(This article belongs to the Special Issue New Perspectives in Resistance Training)
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14 pages, 1572 KiB  
Article
Individual Sprint Force-Velocity Profile Adaptations to In-Season Assisted and Resisted Velocity-Based Training in Professional Rugby
by Johan Lahti, Pedro Jiménez-Reyes, Matt R. Cross, Pierre Samozino, Patrick Chassaing, Benjamin Simond-Cote, Juha P. Ahtiainen and Jean-Benoit Morin
Sports 2020, 8(5), 74; https://doi.org/10.3390/sports8050074 - 25 May 2020
Cited by 47 | Viewed by 13738
Abstract
We tested the hypothesis that the degree of adaptation to highly focused sprint training at opposite ends of the sprint Force-Velocity (FV) spectrum would be associated with initial sprint FV profile in rugby athletes. Training-induced changes in sprint FV profiles were computed before [...] Read more.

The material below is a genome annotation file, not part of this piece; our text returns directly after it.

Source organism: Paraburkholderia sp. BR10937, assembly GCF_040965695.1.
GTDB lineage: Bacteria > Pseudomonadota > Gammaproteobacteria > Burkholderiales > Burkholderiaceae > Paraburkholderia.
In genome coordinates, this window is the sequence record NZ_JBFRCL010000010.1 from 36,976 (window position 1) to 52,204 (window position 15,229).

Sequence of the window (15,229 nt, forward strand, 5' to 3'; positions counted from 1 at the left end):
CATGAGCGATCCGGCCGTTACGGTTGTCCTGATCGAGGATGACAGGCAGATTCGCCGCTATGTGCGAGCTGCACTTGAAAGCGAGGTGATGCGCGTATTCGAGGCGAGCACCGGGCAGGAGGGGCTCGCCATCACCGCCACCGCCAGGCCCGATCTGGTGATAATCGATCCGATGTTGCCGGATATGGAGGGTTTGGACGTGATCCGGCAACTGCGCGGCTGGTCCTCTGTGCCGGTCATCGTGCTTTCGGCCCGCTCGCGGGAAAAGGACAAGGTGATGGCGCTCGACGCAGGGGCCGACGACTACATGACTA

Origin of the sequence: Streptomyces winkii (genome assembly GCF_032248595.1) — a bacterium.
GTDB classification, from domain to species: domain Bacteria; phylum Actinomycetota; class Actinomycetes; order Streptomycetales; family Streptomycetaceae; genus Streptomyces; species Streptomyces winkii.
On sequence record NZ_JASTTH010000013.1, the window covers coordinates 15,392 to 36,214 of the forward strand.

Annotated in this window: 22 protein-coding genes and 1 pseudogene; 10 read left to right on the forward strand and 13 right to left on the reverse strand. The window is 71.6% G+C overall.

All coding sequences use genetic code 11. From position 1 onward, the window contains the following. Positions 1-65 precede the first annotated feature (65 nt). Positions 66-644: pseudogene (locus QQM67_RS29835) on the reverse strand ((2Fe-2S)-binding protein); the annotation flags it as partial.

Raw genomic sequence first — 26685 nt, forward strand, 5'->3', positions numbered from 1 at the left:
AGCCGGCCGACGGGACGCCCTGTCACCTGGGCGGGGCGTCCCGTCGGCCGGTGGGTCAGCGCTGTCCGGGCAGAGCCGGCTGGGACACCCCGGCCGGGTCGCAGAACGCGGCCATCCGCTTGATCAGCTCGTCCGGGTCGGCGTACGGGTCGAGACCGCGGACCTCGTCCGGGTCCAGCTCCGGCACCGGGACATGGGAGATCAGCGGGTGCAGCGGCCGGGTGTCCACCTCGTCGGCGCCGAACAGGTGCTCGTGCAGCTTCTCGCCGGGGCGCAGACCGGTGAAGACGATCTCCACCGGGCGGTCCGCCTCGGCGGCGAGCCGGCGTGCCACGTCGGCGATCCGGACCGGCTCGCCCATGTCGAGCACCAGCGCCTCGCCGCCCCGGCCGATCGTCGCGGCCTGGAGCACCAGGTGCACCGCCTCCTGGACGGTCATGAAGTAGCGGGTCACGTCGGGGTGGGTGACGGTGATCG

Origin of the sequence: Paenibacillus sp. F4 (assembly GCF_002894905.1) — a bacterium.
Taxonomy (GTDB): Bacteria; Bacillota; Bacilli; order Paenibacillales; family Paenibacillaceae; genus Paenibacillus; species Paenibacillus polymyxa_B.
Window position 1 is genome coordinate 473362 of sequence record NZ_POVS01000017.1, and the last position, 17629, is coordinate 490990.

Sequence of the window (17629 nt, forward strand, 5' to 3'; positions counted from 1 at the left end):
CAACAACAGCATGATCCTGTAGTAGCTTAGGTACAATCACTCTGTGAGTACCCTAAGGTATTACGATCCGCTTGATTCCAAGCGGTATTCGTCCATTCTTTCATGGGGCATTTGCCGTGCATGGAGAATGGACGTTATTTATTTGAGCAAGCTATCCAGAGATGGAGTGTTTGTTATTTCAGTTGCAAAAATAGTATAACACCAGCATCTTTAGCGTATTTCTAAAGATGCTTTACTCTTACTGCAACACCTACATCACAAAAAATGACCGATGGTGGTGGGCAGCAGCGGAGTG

We tested the hypothesis that the degree of adaptation to highly focused sprint training at opposite ends of the sprint Force-Velocity (FV) spectrum would be associated with initial sprint FV profile in rugby athletes. Training-induced changes in sprint FV profiles were computed before and after an eight-week in-season resisted or assisted sprint training protocol, including a three-week taper. Professional male rugby players (age: 18.9 ± 1.0 years; body height: 1.9 ± 0.0 m; body mass: 88.3 ± 10.0 kg) were divided into two groups based on their initial sprint FV profiles: 1) Heavy sled training (RESISTED, N = 9, velocity loss 70–80%), and 2) assisted acceleration training (ASSISTED, N = 12, velocity increase 5–10%). A total of 16 athletes were able to finish all required measurements and sessions. According to the hypothesis, a significant correlation was found between initial sprint FV profile and relative change in sprint FV profile (RESISTED: r = −0.95, p < 0.01, ASSISTED: r = −0.79, p < 0.01). This study showed that initial FV properties influence the degree of mechanical response when training at different ends of the FV spectrum. Practitioners should consider utilizing the sprint FV profile to improve the individual effectiveness of resisted and assisted sprint training programs in high-level rugby athletes. Full article